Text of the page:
In an investigation that has recently surfaced, Amazon is said to have consistently avoided workplace safety regulators for four years starting in 2015. This eye opening investigation which propelled a joint report as published in The Atlantic and Reveal from the Center for Investigative Reporting is without doubt a demanding and worthy read. The investigation compiles multiple safety failings spanning over a number of Amazon’s US warehouses, including the company’s attempt in reducing the number of reported injuries. In one scenario, it was alleged that investigators had tried to reduce the company’s liability as per the death that occurred in one of its warehouses.

Below is the an excerpt of how the report explains Amazon attempts to restrict injury log sharing between warehouses by employees:

In at least a dozen cases, Amazon either ignored these employee requests or provided only partial records, in apparent violation of federal regulations. Amazon told some workers that they were entitled only to the records for the time period they worked there; an OSHA spokesperson, Kimberly Darby, said that’s incorrect. And when Amazon did provide records, warehouse managers used identical language to call them confidential and request they be kept secret. Yet OSHA guidance says, and Darby confirmed, that employers are not allowed to restrict workers from sharing the records. Some workers said they felt intimidated by the notice, fearing they might get sued by Amazon for sharing the records with a news organization.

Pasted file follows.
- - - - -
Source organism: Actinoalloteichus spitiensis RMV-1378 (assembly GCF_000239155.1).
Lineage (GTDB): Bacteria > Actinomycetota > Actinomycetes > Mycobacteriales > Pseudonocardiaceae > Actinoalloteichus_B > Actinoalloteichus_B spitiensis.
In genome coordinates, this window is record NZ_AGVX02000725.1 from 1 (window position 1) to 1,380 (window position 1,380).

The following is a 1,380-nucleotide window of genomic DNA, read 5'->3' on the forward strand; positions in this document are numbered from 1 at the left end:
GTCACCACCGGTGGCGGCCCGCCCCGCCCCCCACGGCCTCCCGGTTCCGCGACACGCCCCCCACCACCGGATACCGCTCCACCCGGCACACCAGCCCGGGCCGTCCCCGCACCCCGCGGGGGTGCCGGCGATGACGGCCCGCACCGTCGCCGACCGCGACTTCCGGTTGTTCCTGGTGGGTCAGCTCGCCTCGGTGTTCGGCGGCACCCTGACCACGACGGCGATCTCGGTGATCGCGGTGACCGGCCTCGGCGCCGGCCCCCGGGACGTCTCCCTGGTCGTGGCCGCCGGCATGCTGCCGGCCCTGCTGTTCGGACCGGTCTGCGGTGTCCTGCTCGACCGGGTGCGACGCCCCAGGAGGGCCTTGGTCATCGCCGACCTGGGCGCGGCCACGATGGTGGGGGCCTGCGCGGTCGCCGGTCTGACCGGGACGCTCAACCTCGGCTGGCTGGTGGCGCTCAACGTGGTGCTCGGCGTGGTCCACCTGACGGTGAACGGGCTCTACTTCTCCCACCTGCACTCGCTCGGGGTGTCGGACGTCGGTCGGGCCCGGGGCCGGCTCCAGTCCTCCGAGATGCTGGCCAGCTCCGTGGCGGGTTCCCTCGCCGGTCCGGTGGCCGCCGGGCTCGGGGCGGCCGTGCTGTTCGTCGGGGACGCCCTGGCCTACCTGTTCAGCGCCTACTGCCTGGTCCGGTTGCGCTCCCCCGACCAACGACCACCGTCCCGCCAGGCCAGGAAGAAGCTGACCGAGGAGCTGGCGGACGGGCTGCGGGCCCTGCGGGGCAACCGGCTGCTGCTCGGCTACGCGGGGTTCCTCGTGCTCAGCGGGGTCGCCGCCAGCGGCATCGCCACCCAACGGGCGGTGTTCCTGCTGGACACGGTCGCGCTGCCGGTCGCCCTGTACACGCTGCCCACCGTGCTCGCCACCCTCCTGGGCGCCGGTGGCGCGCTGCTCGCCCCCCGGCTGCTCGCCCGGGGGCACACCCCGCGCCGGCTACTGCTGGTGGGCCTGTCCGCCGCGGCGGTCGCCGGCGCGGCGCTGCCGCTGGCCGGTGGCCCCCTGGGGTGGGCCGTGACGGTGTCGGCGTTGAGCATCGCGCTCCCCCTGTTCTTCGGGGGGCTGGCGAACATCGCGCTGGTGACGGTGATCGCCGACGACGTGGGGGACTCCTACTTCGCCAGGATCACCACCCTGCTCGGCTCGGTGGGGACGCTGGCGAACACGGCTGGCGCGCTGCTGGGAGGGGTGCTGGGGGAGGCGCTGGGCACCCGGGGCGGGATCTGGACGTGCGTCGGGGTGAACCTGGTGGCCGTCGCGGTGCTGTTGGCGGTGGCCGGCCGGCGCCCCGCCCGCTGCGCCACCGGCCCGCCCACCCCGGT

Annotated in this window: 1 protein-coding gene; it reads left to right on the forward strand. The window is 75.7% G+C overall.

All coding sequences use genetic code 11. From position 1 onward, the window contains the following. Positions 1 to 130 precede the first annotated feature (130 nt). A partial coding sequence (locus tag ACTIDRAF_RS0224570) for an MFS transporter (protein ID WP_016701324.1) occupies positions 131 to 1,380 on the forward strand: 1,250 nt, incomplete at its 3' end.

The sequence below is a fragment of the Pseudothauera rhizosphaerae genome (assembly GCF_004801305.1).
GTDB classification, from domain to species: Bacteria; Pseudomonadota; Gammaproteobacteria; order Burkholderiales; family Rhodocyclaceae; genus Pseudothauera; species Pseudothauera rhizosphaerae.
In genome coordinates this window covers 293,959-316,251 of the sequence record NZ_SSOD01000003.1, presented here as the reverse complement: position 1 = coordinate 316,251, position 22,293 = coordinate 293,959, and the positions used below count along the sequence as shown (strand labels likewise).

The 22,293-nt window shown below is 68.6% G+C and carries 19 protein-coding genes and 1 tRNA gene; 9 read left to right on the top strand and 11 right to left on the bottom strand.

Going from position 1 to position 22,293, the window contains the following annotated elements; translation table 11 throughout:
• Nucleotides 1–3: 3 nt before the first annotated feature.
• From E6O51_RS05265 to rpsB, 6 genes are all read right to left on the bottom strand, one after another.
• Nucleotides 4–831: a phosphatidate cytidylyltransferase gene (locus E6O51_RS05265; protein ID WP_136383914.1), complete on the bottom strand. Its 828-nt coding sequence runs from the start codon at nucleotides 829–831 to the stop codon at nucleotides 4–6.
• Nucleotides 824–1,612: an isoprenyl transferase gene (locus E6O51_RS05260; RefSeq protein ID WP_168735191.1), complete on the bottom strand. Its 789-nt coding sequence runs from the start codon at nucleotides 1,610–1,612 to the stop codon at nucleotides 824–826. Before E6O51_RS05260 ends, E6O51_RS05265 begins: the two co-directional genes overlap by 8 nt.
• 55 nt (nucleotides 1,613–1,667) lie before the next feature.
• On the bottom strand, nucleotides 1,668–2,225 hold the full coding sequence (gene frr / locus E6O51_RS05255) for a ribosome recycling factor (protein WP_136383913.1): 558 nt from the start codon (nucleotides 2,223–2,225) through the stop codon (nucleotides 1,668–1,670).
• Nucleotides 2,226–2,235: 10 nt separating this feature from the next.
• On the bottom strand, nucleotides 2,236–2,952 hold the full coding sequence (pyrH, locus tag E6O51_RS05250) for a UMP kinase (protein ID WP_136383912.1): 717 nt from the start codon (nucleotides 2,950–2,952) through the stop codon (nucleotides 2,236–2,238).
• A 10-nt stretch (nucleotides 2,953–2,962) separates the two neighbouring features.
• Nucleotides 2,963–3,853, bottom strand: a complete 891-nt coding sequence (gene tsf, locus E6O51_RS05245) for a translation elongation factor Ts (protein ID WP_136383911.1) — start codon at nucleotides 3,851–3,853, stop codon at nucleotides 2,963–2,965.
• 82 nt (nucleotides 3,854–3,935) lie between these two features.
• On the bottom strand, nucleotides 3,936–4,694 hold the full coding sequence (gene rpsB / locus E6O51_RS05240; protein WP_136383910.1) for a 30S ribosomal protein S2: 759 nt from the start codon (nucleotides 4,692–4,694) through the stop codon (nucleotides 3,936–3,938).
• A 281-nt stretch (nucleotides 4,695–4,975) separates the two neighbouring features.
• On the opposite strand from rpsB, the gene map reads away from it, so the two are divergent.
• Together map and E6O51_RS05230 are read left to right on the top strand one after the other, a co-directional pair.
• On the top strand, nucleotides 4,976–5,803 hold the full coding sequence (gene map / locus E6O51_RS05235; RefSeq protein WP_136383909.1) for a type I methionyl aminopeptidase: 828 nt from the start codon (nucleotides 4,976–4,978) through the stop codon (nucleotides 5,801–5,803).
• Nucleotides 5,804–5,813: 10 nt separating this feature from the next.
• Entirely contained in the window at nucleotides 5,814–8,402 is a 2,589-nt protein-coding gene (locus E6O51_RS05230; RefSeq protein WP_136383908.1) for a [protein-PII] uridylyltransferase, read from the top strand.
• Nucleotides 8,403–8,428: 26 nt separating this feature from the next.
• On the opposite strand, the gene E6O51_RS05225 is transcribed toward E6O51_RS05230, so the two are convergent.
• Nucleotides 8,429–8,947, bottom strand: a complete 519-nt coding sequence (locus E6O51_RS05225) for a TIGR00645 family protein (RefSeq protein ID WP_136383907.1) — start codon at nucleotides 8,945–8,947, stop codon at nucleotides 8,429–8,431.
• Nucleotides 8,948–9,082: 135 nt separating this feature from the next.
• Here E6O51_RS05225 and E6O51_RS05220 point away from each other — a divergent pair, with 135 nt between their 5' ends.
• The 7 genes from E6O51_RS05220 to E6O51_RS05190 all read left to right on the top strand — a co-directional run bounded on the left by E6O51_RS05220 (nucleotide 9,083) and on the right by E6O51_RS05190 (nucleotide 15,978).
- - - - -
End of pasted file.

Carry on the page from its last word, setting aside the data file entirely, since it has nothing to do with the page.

Moreover, the records may lack accuracy in the past few years. As reported by The Atlantic, past safety managers have claimed that Amazon’s policy had attempted reduce the amount of injuries reported before the year 2015.

A more condemning part of the report is one that alludes to OSHA investigator, John Stallone, who had been told by his superiors that his probe into a death case at an Amazon store might be manipulated to an extent that an employee would be blamed for the death.

As believed by the investigator, Amazon had failed as a company in offering sufficient training to its employees. John Stallone claims that afterwards, he was invited for a meeting with Indiana’s Labor Commissioner. He was told to shelve the case in order to prevent a change of plan of Amazon building its second headquarters in Indiana.

On reading the official record, it is seen that an employee is eventually blamed for the death. Amazon as well did not make the choice of locating an headquarters in Indiana.